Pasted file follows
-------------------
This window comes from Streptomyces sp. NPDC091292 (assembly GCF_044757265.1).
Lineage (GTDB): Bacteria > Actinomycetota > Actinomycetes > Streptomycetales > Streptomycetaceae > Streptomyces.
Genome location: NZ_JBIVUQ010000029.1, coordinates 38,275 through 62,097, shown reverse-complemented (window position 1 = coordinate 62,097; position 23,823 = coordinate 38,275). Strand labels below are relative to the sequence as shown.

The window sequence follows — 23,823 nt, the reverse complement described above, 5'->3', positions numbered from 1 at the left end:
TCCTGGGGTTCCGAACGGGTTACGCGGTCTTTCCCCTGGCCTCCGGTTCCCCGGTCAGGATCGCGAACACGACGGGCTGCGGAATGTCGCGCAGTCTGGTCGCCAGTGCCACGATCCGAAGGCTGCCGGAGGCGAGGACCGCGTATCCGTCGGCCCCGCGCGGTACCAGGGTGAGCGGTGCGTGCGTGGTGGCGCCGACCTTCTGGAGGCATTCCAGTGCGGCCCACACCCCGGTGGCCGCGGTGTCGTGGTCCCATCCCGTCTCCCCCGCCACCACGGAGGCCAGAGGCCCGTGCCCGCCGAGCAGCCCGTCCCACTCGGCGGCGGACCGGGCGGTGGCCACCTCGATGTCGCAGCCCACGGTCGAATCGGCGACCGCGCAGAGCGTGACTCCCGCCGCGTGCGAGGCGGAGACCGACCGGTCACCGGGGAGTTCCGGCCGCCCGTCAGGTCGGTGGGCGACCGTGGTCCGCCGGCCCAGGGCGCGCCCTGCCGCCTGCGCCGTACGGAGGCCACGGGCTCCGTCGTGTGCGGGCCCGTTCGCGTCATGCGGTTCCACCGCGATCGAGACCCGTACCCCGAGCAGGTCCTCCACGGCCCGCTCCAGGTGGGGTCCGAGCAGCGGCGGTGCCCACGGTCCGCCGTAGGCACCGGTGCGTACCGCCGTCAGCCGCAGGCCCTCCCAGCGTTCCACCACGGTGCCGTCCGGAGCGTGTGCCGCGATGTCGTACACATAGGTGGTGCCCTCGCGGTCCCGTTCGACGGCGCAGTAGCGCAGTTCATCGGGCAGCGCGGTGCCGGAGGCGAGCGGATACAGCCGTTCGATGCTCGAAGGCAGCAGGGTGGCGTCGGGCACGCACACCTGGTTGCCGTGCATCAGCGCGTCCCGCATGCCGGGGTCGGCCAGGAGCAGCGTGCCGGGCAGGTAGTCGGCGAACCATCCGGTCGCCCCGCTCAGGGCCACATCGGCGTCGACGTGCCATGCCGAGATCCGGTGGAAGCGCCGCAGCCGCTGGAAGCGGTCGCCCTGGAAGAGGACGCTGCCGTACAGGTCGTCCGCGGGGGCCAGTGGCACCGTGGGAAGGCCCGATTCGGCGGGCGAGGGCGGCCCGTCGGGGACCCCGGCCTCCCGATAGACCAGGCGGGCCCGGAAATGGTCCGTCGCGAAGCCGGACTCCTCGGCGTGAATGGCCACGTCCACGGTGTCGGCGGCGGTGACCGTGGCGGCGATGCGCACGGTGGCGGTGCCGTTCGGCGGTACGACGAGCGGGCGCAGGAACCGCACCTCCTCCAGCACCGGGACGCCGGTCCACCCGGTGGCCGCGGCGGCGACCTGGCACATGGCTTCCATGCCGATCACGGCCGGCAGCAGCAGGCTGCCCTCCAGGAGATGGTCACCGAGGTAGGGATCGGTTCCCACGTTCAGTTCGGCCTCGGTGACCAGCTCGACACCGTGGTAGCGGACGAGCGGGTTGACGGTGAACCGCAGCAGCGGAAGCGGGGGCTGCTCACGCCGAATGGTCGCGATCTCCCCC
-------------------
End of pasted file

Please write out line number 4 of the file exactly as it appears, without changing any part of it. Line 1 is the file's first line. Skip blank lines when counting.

The window sequence follows — 23,823 nt, the reverse complement described above, 5'->3', positions numbered from 1 at the left end: